New prognostic instrument improves prediction of stroke risk after TIA

January 25, 2007

The existing prognostic scores for early-risk stroke prediction after transient ischaemic attack (TIA)* have been validated and refined to develop a unified score that is more predictive than previous methods, according to an Article published in this week's issue of The Lancet.

About 240,000 TIAs are diagnosed every year in the USA, and about 70000 in the UK. Recent studies have shown that 4-20% of these patients will have a stroke within 90 days of a TIA, and half within the first two days. Identification of those at highest and lowest risk of stroke in the first days and weeks after a TIA would allow appropriate use of costly secondary prevention strategies, including hospital admission. However, it has not been possible to estimate individual risk with sufficient accuracy to guide clinical decisions. Two prognostic scores for estimating short-term risk of stroke after TIA have been proposed-- ABCD score and the California score--they estimate the risk for stroke within 7 days or 90 days, respectively, after presentation with TIA. However, the 2-day risk is often most relevant for decisions about necessity of urgent evaluation and observation.

Claiborne Johnston (Department of Neurology, University of California, San Francisco, USA) and colleagues validated the two existing prognostic scores in large independent groups from different populations, comparing predictions of stroke risk at 2, 7, and 90 days. Since both previous prognostic scores predicted stroke risk reliably across a wide range of populations and contained several similar components, the researchers generated a new unified score for optimum 2-day risk. The new score, ABCD² (ABCD squared)† was a more accurate predictor of risk of stroke than either of the two previous scores in the two derivation groups, and generally performed better in the four validation cohorts, thus creating a sole single standard for use in clinical care and public education.

Professor Johnston states: "We did the study because there continues to be a lot of confusion and inconsistency among physicians treating patients with TIA. Some admit nearly all such patients to the hospital while others monitor in the outpatient setting. This new score should be very useful in deciding who should come into the hospital right away." (Quote by email; does not appear in published paper)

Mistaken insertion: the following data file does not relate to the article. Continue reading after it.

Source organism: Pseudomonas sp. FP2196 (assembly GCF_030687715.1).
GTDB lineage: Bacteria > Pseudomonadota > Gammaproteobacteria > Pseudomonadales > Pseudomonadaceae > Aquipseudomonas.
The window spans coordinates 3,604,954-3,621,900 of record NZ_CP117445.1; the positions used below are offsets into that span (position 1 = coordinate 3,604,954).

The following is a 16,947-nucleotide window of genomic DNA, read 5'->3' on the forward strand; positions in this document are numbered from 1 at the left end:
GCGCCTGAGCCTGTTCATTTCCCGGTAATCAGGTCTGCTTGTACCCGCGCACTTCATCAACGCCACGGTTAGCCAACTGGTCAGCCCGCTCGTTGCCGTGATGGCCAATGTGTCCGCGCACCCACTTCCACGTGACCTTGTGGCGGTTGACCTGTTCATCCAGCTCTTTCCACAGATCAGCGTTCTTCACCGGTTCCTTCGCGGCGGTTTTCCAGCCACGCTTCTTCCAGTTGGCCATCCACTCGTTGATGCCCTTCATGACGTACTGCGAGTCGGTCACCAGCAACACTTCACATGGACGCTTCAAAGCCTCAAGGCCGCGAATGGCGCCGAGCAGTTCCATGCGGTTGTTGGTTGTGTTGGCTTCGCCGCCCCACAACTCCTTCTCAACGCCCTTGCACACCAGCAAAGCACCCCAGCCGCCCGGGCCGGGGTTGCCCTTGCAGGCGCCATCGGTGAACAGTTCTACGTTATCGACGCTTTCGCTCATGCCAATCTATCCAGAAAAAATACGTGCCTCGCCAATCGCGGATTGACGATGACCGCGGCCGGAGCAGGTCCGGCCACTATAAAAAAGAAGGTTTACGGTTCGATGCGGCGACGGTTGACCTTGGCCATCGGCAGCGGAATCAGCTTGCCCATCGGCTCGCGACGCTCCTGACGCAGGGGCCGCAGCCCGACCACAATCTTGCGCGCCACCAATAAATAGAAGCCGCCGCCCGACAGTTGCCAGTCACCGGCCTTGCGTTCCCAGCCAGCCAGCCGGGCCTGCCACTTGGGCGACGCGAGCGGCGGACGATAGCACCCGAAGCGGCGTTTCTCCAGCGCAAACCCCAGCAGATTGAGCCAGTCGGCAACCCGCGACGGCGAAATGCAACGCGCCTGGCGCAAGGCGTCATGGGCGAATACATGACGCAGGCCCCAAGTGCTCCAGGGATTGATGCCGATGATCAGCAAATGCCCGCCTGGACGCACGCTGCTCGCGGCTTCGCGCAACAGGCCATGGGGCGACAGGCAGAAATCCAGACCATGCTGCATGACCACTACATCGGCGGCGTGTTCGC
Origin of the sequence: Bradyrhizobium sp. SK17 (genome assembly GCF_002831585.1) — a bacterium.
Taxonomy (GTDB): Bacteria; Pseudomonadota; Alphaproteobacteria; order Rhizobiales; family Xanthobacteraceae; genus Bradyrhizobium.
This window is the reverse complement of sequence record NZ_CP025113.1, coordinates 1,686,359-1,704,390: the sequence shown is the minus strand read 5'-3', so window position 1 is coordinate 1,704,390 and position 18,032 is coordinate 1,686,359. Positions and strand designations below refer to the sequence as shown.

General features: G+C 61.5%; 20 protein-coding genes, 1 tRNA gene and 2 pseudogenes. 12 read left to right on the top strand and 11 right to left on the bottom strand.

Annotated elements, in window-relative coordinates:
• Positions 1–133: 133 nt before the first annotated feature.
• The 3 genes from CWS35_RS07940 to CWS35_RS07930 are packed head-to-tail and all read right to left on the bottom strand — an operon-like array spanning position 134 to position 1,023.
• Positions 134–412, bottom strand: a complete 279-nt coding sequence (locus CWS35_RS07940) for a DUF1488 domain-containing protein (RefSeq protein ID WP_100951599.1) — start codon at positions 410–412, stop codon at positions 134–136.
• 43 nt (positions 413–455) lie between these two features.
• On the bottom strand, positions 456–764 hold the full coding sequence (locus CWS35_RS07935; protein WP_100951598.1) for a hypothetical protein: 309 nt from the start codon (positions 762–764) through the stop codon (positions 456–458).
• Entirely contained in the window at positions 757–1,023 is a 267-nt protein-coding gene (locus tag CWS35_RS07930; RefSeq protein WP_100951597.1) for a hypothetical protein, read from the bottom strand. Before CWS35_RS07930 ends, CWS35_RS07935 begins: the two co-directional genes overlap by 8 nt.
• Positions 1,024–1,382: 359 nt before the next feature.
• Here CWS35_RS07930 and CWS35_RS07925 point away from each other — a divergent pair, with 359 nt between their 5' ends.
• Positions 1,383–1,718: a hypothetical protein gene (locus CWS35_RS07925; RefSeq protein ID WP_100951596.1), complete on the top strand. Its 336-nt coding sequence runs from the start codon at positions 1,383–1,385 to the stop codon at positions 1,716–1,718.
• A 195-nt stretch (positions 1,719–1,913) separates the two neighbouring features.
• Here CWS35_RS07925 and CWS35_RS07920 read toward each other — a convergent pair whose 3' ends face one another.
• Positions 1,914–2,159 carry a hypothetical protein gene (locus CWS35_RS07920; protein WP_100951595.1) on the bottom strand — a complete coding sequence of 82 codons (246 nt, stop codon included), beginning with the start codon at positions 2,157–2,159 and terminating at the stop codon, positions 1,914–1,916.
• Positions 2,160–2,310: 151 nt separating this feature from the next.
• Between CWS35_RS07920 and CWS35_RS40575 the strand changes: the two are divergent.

-end-
See accompanying Comment

Dr S Claiborne Johnston, Department of Neurology, University of California, San Francisco, USA. T) +1 415 502 7487

Lancet

Related Stroke Articles from Brightsurf:

Stroke alarm clock may streamline and accelerate time-sensitive acute stroke care
An interactive, digital alarm clock may speed emergency stroke care, starting at hospital arrival and through each step of the time-sensitive treatment process.

Stroke patients with COVID-19 have increased inflammation, stroke severity and death
Stroke patients who also have COVID-19 showed increased systemic inflammation, a more serious stroke severity and a much higher rate of death, compared to stroke patients who did not have COVID-19, according a retrospective, observational, cross-sectional study of 60 ischemic stroke patients admitted to UAB Hospital between late March and early May 2020.

'Time is vision' after a stroke
University of Rochester researchers studied stroke patients who experienced vision loss and found that the patients retained some visual abilities immediately after the stroke but these abilities diminished gradually and eventually disappeared permanently after approximately six months.

More stroke awareness, better eating habits may help reduce stroke risk for young adult African-Americans
Young African-Americans are experiencing higher rates of stroke because of health conditions such as high blood pressure, diabetes and obesity, yet their perception of their stroke risk is low.

How to help patients recover after a stroke
The existing approach to brain stimulation for rehabilitation after a stroke does not take into account the diversity of lesions and the individual characteristics of patients' brains.

Kids with headache after stroke might be at risk for another stroke
A new study has found a high incidence of headaches in pediatric stroke survivors and identified a possible association between post-stroke headache and stroke recurrence.

High stroke impact in low- and middle-income countries examined at 11th World Stroke Congress
Less wealthy countries struggle to meet greater need with far fewer resources.

Marijuana use might lead to higher risk of stroke, World Stroke Congress to be told
A five-year study of hospital statistics from the United States shows that the incidence of stroke has risen steadily among marijuana users even though the overall rate of stroke remained constant over the same period.

We need to talk about sexuality after stroke
Stroke survivors and their partners are not adequately supported to deal with changes to their relationships, self-identity, gender roles and intimacy following stroke, according to new research from the University of Sydney.

Standardized stroke protocol can ensure ELVO stroke patients are treated within 60 minutes
A new study shows that developing a standardized stroke protocol of having neurointerventional teams meet suspected emergent large vessel occlusion (ELVO) stroke patients upon their arrival at the hospital achieves a median door-to-recanalization time of less than 60 minutes.

Read More: Stroke News and Stroke Current Events
Brightsurf.com is a participant in the Amazon Services LLC Associates Program, an affiliate advertising program designed to provide a means for sites to earn advertising fees by advertising and linking to Amazon.com.